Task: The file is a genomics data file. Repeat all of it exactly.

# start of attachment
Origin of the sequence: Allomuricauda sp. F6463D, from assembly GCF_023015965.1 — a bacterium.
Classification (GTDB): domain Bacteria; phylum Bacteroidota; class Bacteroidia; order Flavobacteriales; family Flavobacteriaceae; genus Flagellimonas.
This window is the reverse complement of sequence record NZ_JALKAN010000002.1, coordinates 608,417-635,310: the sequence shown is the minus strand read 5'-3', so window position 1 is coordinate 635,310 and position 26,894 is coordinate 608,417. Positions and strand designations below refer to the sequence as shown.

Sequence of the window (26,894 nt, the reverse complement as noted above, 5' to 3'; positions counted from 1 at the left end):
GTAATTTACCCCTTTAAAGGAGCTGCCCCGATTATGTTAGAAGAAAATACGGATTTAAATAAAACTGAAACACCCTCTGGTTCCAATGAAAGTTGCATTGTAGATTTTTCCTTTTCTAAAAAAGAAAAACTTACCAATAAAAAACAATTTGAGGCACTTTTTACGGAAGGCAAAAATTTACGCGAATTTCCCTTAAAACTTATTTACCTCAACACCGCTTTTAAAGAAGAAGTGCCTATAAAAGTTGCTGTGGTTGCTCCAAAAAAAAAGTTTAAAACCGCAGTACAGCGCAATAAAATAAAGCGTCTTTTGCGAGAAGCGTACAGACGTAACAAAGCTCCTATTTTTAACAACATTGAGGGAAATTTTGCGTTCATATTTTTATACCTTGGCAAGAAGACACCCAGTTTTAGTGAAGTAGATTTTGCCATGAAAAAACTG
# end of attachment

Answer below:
Origin of the sequence: Allomuricauda sp. F6463D, from assembly GCF_023015965.1 — a bacterium.
Classification (GTDB): domain Bacteria; phylum Bacteroidota; class Bacteroidia; order Flavobacteriales; family Flavobacteriaceae; genus Flagellimonas.
This window is the reverse complement of sequence record NZ_JALKAN010000002.1, coordinates 608,417-635,310: the sequence shown is the minus strand read 5'-3', so window position 1 is coordinate 635,310 and position 26,894 is coordinate 608,417. Positions and strand designations below refer to the sequence as shown.

Sequence of the window (26,894 nt, the reverse complement as noted above, 5' to 3'; positions counted from 1 at the left end):
GTAATTTACCCCTTTAAAGGAGCTGCCCCGATTATGTTAGAAGAAAATACGGATTTAAATAAAACTGAAACACCCTCTGGTTCCAATGAAAGTTGCATTGTAGATTTTTCCTTTTCTAAAAAAGAAAAACTTACCAATAAAAAACAATTTGAGGCACTTTTTACGGAAGGCAAAAATTTACGCGAATTTCCCTTAAAACTTATTTACCTCAACACCGCTTTTAAAGAAGAAGTGCCTATAAAAGTTGCTGTGGTTGCTCCAAAAAAAAAGTTTAAAACCGCAGTACAGCGCAATAAAATAAAGCGTCTTTTGCGAGAAGCGTACAGACGTAACAAAGCTCCTATTTTTAACAACATTGAGGGAAATTTTGCGTTCATATTTTTATACCTTGGCAAGAAGACACCCAGTTTTAGTGAAGTAGATTTTGCCATGAAAAAACTG